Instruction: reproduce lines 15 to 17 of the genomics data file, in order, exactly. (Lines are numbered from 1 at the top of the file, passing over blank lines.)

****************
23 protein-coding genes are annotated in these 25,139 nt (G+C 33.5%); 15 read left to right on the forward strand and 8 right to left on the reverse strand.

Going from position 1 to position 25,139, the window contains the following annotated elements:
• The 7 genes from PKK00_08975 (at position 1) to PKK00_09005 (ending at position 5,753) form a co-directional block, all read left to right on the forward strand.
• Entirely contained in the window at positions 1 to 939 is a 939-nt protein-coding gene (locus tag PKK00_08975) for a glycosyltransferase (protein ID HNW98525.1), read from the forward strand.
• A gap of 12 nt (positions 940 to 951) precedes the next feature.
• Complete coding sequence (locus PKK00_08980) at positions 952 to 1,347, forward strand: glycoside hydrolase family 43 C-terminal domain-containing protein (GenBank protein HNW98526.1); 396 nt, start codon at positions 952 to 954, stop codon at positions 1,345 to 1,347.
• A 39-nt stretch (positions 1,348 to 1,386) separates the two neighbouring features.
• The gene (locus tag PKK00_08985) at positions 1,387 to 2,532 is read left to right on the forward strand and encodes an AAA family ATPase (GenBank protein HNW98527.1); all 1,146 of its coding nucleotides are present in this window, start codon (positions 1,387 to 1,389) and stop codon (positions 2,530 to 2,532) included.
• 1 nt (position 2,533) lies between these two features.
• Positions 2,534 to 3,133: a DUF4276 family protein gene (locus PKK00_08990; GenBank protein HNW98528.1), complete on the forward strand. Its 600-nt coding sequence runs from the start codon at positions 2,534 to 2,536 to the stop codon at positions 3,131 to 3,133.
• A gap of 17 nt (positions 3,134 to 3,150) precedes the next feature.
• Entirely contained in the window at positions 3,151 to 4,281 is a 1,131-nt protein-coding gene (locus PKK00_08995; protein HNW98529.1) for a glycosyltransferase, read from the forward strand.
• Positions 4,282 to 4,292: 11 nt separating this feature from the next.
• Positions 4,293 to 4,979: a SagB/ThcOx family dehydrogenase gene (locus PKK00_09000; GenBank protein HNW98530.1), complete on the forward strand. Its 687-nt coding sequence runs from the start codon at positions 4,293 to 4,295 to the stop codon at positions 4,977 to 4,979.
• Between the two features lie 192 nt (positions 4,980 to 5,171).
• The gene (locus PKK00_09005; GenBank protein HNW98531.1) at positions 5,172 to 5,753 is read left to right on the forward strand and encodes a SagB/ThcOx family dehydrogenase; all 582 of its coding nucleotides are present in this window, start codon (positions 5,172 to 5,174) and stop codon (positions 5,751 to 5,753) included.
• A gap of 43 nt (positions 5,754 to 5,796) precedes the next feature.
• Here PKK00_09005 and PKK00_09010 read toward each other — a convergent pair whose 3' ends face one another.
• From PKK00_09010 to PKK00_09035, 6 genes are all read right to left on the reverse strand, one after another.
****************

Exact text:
• Between the two features lie 192 nt (positions 4,980 to 5,171).
• The gene (locus PKK00_09005; GenBank protein HNW98531.1) at positions 5,172 to 5,753 is read left to right on the forward strand and encodes a SagB/ThcOx family dehydrogenase; all 582 of its coding nucleotides are present in this window, start codon (positions 5,172 to 5,174) and stop codon (positions 5,751 to 5,753) included.
• A gap of 43 nt (positions 5,754 to 5,796) precedes the next feature.